Fate Space Toolkit
Vector Diagrams and Range Zones
If zone maps don’t give you the feeling of satisfying space combat, you may want to sketch out vector diagrams. This approach is more complicated than standard movement—you will have to be aware of the various ranges between opposing ships as well as their relative speeds and bearings—but it can be a satisfying alternative.
A vector diagram represents each ship as a vector—an arrow whose length reflects the ship’s speed, pointed in the direction of the ship’s heading, positioned according to the ranges between the ship and the others.
Over the course of one or more exchanges, the ships will be moved along the length of their vectors; every so often, the GM or a player may extend, shorten, or redraw vectors to reflect changes caused by space maneuvers.
During play, the GM can set difficulties for tasks like tracking an enemy ship with the ship’s lasers, computing a firing solution for the ship’s missiles, or matching course with a bogie by identifying salient factors such as range, relative velocity, and perhaps bearing. Typically, firing at or maneuvering against a ship on a parallel course moving at the same velocity without acceleration faces Average (+1) difficulty; things get harder from there.
- Contact: The target ship’s hull is in contact with yours. Most ship’s weapons will not bear on another ship in contact, particularly if the target is much smaller.
- Proximity: The target ship is sufficiently close to permit physical exchange via spacewalk or similar means. Point-defense weapons (e.g., guns) can be used. Ship’s ordnance (missiles and torpedoes) will not have a chance to arm, but drones may be launched normally.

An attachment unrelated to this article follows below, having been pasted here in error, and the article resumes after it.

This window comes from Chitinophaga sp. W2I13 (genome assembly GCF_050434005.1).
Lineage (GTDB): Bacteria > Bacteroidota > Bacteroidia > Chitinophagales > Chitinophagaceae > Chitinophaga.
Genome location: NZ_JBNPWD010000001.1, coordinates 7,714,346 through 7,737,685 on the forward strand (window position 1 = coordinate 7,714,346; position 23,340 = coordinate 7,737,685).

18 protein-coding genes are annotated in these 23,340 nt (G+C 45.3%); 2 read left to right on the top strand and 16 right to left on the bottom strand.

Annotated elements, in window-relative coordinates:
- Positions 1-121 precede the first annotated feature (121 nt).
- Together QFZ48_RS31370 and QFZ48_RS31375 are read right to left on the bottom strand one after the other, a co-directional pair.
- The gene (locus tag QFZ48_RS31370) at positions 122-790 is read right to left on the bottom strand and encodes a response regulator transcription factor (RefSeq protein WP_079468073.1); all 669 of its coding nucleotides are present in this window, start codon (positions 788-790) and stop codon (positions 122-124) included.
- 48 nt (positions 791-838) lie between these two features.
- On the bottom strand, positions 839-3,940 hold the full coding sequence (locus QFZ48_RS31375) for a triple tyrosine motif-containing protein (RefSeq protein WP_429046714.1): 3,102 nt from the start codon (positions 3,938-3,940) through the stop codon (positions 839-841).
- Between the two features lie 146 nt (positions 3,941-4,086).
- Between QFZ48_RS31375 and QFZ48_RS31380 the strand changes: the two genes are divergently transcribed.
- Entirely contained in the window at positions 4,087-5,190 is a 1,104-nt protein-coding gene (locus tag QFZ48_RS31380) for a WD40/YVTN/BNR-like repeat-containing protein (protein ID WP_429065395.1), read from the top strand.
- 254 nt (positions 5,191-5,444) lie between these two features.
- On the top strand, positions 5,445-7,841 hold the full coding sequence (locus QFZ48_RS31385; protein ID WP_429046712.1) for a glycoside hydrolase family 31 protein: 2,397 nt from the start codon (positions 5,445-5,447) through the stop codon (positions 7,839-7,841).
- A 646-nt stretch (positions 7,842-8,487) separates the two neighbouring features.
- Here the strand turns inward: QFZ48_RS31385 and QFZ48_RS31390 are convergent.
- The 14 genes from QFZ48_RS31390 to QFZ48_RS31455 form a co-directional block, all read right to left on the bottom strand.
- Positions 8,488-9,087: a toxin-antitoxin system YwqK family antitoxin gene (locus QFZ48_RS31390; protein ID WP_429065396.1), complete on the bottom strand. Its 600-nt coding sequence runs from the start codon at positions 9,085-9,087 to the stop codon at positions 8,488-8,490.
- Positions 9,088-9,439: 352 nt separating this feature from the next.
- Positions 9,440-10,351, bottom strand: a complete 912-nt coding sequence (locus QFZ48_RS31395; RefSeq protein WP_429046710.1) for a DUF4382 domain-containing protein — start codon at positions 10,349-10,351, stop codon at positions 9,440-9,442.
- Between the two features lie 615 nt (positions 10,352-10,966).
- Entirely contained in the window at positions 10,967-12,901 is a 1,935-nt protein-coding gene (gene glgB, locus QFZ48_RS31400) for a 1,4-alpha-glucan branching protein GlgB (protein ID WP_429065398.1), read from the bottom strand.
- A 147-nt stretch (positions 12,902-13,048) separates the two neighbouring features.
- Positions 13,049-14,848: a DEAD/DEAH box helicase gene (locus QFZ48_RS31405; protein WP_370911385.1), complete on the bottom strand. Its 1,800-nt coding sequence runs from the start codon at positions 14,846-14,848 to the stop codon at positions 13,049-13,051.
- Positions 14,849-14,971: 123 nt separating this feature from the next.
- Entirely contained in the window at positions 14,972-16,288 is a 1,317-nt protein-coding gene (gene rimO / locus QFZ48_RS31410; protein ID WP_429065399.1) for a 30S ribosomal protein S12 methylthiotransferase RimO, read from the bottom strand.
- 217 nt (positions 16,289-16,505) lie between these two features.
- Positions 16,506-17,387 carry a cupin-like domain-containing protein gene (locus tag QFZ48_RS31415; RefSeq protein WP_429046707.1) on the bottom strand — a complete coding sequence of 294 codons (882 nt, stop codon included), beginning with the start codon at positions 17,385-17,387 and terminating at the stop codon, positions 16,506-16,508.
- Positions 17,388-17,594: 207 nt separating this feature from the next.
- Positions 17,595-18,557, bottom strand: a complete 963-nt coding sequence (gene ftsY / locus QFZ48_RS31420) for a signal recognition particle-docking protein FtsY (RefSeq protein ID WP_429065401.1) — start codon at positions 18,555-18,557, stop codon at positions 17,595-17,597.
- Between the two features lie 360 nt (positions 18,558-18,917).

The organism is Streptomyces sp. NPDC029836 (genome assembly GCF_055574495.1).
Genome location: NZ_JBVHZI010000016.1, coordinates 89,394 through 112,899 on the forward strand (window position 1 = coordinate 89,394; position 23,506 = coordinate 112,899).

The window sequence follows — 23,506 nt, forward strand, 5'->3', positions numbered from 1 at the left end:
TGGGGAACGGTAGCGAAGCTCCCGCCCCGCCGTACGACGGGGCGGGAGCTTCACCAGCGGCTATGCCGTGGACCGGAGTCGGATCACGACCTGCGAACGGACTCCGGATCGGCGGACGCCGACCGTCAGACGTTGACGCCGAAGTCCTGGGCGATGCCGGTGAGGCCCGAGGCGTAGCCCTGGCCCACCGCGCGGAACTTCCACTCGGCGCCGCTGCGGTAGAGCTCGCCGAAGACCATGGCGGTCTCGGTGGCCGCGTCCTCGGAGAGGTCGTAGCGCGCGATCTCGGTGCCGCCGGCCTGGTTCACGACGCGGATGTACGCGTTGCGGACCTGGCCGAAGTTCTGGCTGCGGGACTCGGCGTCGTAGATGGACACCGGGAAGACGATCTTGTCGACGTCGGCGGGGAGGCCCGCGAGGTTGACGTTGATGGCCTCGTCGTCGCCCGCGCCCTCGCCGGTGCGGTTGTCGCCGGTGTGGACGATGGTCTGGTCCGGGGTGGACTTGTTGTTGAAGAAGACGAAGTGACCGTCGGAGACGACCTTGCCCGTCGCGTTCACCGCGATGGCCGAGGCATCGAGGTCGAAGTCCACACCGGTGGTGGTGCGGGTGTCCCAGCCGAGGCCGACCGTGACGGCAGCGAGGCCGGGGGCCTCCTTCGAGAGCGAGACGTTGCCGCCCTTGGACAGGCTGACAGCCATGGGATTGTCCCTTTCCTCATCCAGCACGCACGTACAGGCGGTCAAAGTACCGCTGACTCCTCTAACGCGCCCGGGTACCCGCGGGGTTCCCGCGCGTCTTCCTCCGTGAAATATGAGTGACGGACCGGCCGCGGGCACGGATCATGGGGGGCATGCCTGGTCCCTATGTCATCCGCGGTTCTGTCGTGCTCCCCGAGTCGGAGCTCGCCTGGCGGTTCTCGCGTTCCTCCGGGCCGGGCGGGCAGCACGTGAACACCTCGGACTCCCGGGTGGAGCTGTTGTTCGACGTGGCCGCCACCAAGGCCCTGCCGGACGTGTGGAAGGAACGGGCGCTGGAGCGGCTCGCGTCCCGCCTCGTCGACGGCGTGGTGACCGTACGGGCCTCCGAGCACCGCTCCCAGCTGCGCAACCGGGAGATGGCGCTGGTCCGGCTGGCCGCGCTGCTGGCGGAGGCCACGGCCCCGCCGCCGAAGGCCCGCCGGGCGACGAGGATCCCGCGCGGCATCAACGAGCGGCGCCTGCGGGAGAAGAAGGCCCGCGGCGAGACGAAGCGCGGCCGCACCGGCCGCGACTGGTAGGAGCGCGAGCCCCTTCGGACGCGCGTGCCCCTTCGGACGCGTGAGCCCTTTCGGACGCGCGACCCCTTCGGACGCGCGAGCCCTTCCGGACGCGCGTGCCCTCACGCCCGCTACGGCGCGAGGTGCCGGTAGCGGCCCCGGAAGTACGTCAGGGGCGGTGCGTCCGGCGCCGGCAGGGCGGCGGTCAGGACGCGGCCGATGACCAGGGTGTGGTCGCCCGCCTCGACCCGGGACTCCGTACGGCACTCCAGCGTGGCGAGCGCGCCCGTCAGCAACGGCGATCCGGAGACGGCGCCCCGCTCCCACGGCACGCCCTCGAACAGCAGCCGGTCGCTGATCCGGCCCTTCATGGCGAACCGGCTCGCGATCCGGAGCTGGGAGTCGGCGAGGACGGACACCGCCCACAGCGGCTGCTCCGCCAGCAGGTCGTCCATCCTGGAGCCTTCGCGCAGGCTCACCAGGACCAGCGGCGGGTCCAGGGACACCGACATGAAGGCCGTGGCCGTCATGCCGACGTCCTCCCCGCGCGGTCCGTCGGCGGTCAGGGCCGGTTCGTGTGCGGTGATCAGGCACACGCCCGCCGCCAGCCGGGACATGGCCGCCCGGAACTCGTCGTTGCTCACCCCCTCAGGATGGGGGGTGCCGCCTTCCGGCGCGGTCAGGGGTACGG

- Close: The target ship is within visual range, and normal beam weapons are in optimal range. High-powered spinal mounts (i.e., large beam weapons mounted coaxially along the ship’s length) may not be able to bear on the target. Firing solutions for missiles and torpedoes are easily found.
- Medium: Sensors can easily distinguish features of the target ship. Torpedoes and missiles may fire.
- Long: Sensors can distinguish most of the important features of a target ship. Normal beam weapons are at a disadvantage due to attenuation. Firing solutions for missiles may be found, but slow-moving torpedoes will have a more difficult time hitting their targets.
- Very Long: Sensors can only identify the most prominent features of the target ship.
- Extreme: The target ship can be detected only as a point source, and is out of range of the ship’s weapons.
Velocity and Relative Speed
- Accelerating: The target ship is increasing its speed.
- Coasting: The target ship is neither gaining nor losing speed.
- Decelerating: The target ship is reducing its speed.
- Faster: The target is moving more rapidly than your ship.
- Matched: The target is moving at the same speed as your ship.
- Slower: The target is moving more slowly than your ship.
If you’re dealing with multiple ships, you can assign absolute velocities using the ladder, so a high-speed interceptor may be moving at Fantastic (+6) speed, while a bulk transport on a low-fuel transfer orbit may only be moving at Mediocre (+0) speed. Ships with high thrust can change speed faster than ships with low thrust; ships with high specific impulse can accelerate and decelerate over longer periods of time than ships with low specific impulse.